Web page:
Signals generated by the implant are sent by way of the auditory nerve to the brain, which recognizes the signals as sound.

Hearing through a cochlear implant is different from normal hearing and takes time to learn or relearn.

However, it allows many people to recognize warning signals, understand other sounds in the environment, and enjoy a conversation in person or by telephone.



Surgery for inserting a cochlear implant is performed with the patient fully asleep.

An incision is made behind the ear, sometimes after shaving a portion of the hair behind the ear.

A microscope and bone drill are used to open the bone behind the ear (mastoid bone) to allow the internal part of the implant to be inserted.

The electrode array is then passed into the cochlea (inner ear).

The receiver is placed into a "well" created behind the ear to help keep it in place, and to make sure it is close enough to the skin to allow transmission of electrical information from the external portion of the device.

After surgery, there will be stitches behind the ear, and you may be able to feel the receiver in its "well" behind the ear.

Any shaved hair should grow back.

The external portion of the device will be placed about 3-4 weeks after surgery, to give the incision time to heal.

Tags: Cochlear Implant, Cochlear Implant Surgery, Cochlear Transplant, Cochlear Transplant Surgery


Septoplasty, submucous resection of the septum, or septal reconstruction is a corrective surgery to straighten or repair a deviated nasal septum - the wall between the two nasal passages. Usually the septum is straight and upright, and runs down the center of the nose. A deviated septum occurs when the cartilage or bone of the septum is not straight, thereby narrowing the cavity into which is deviates making breathing difficult. This condition can lead to snoring and sleep apnea, and in certain serious deviations may frequently lead to chronic sinus problems. Septoplasty is necessary only when the problems associated with crooked nasal septum do not get better without surgery. The surgery may be done along with other procedures to treat chronic sinusitis, inflammation, or bleeding, or to correct sleep apnea. The procedure also may be done to allow access into the nose to remove nasal polyps.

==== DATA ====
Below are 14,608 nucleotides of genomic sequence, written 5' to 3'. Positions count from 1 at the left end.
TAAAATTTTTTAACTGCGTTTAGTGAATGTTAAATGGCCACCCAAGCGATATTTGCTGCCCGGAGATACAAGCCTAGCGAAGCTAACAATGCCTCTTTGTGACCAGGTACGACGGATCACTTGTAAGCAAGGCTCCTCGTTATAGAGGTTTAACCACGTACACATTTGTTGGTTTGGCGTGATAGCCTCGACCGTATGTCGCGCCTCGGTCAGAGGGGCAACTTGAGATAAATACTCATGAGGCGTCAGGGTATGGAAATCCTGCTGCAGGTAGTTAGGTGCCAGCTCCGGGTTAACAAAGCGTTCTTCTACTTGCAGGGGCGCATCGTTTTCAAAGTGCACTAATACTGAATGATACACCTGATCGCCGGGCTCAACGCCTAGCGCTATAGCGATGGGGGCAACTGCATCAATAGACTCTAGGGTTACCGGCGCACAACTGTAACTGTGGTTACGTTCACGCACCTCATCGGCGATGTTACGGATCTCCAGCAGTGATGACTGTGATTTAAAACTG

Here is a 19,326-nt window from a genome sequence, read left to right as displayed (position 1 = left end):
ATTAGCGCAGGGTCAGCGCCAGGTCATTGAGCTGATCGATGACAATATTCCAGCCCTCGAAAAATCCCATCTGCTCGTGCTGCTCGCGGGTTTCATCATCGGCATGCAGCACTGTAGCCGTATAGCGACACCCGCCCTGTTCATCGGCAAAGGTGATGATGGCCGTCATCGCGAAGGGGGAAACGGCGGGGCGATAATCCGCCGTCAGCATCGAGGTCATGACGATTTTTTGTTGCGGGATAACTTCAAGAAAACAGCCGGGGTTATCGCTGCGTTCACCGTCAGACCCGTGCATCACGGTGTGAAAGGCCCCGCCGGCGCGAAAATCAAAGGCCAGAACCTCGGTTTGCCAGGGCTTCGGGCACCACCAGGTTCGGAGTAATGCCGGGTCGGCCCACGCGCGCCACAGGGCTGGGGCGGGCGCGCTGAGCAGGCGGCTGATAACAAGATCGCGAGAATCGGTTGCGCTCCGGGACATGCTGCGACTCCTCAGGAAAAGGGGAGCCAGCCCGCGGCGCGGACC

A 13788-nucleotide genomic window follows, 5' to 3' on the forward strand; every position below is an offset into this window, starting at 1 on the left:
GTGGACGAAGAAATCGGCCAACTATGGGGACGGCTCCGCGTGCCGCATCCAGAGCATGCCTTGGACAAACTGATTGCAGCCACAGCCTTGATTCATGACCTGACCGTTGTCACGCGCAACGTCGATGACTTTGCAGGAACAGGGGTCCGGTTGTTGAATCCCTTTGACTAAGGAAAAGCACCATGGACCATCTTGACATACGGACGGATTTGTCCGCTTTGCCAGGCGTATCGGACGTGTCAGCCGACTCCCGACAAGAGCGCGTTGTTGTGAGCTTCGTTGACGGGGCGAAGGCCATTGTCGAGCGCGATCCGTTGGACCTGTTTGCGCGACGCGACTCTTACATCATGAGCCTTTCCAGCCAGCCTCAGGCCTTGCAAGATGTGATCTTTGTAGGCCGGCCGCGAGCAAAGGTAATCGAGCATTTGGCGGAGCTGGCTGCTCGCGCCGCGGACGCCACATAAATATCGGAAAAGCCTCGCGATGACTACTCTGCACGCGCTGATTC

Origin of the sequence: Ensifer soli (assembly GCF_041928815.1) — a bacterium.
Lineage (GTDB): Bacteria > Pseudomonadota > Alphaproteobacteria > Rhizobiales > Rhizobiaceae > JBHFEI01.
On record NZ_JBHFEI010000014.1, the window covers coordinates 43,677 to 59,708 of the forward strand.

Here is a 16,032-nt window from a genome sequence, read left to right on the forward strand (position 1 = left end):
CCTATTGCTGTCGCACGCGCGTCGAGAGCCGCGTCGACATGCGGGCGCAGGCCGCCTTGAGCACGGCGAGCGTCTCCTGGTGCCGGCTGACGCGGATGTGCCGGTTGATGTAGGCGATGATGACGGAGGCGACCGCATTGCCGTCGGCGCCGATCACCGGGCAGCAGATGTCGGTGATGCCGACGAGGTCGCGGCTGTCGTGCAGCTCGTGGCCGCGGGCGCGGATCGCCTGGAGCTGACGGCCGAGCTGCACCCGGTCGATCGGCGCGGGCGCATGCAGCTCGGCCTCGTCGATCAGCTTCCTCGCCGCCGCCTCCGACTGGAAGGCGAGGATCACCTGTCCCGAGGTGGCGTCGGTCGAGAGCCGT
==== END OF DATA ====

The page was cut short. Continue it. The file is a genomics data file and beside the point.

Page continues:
The procedure usually involves an excision or cutting of a portion of the cartilage and/or bone surplus. Under general or local anesthesia, the surgeon works through the nostrils, making an incision in the lining of the septum to reach the cartilage targeted in the operation. Often an "L" strut of cartilage in the dorsal and caudal areas (1cm width or more) is preserved for structural support. After excess cartilage and bone have been taken out, the septum may then be stabilized with small plastic tubes, splints, or sutures. The operation takes about 60-90 minutes.